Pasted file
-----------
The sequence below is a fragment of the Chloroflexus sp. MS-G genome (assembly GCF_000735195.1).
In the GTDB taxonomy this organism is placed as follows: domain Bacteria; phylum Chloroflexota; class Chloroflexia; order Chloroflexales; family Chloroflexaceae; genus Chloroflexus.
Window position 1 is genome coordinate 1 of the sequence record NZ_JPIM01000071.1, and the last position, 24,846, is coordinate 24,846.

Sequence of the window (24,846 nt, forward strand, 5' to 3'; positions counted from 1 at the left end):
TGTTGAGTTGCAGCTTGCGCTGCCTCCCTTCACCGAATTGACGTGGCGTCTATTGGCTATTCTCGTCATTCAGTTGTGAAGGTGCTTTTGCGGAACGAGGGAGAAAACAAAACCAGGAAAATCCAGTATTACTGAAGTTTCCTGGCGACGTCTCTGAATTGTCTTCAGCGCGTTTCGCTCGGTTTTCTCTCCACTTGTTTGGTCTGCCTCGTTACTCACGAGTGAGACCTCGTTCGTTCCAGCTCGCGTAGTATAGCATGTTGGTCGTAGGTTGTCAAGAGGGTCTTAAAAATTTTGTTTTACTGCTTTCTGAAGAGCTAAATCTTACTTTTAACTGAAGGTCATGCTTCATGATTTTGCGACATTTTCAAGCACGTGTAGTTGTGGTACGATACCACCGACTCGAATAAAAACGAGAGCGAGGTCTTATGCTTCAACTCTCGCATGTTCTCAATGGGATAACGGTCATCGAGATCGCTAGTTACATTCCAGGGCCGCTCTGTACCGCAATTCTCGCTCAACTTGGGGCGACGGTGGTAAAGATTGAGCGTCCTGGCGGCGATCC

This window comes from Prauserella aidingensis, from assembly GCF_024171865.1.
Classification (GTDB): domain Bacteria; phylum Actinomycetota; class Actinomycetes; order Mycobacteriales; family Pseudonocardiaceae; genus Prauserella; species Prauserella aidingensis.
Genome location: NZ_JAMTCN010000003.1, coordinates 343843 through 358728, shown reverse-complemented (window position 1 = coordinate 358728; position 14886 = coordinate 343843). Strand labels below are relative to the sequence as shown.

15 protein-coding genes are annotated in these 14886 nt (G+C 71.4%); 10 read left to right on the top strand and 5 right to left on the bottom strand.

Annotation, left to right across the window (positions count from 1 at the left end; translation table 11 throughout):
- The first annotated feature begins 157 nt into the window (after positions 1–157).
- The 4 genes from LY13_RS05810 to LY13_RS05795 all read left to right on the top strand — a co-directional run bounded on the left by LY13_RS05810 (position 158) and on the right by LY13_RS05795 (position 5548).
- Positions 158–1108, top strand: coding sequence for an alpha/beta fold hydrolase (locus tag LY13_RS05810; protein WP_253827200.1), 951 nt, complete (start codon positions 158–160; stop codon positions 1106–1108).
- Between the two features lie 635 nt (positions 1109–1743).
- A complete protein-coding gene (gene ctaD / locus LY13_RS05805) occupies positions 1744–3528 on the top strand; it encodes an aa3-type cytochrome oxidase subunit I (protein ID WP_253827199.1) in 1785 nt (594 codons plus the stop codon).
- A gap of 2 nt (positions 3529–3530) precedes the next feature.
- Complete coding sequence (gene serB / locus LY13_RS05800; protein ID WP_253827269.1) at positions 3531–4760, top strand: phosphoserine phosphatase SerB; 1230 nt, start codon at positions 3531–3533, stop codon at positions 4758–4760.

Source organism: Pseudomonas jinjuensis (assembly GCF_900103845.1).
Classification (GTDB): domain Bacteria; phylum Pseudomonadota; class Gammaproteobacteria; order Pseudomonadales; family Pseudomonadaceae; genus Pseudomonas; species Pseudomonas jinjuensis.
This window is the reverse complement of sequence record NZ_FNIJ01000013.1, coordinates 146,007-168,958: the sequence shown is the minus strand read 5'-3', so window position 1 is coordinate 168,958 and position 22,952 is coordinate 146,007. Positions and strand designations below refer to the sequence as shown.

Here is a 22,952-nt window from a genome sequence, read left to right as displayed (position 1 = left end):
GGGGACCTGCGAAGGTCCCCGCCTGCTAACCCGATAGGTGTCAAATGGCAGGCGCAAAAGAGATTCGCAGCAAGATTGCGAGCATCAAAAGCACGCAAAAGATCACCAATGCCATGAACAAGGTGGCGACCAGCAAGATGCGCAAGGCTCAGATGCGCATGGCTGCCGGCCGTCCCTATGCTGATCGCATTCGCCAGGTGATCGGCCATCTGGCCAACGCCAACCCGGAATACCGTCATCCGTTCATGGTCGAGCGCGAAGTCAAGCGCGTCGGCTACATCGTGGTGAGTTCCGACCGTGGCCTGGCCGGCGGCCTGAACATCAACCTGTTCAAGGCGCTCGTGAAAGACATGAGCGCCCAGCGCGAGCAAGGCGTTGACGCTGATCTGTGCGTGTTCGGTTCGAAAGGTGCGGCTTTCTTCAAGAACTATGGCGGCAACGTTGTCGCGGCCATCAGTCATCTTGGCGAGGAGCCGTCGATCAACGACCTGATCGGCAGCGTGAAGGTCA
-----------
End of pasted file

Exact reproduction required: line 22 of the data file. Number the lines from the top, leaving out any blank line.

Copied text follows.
GGGGACCTGCGAAGGTCCCCGCCTGCTAACCCGATAGGTGTCAAATGGCAGGCGCAAAAGAGATTCGCAGCAAGATTGCGAGCATCAAAAGCACGCAAAAGATCACCAATGCCATGAACAAGGTGGCGACCAGCAAGATGCGCAAGGCTCAGATGCGCATGGCTGCCGGCCGTCCCTATGCTGATCGCATTCGCCAGGTGATCGGCCATCTGGCCAACGCCAACCCGGAATACCGTCATCCGTTCATGGTCGAGCGCGAAGTCAAGCGCGTCGGCTACATCGTGGTGAGTTCCGACCGTGGCCTGGCCGGCGGCCTGAACATCAACCTGTTCAAGGCGCTCGTGAAAGACATGAGCGCCCAGCGCGAGCAAGGCGTTGACGCTGATCTGTGCGTGTTCGGTTCGAAAGGTGCGGCTTTCTTCAAGAACTATGGCGGCAACGTTGTCGCGGCCATCAGTCATCTTGGCGAGGAGCCGTCGATCAACGACCTGATCGGCAGCGTGAAGGTCA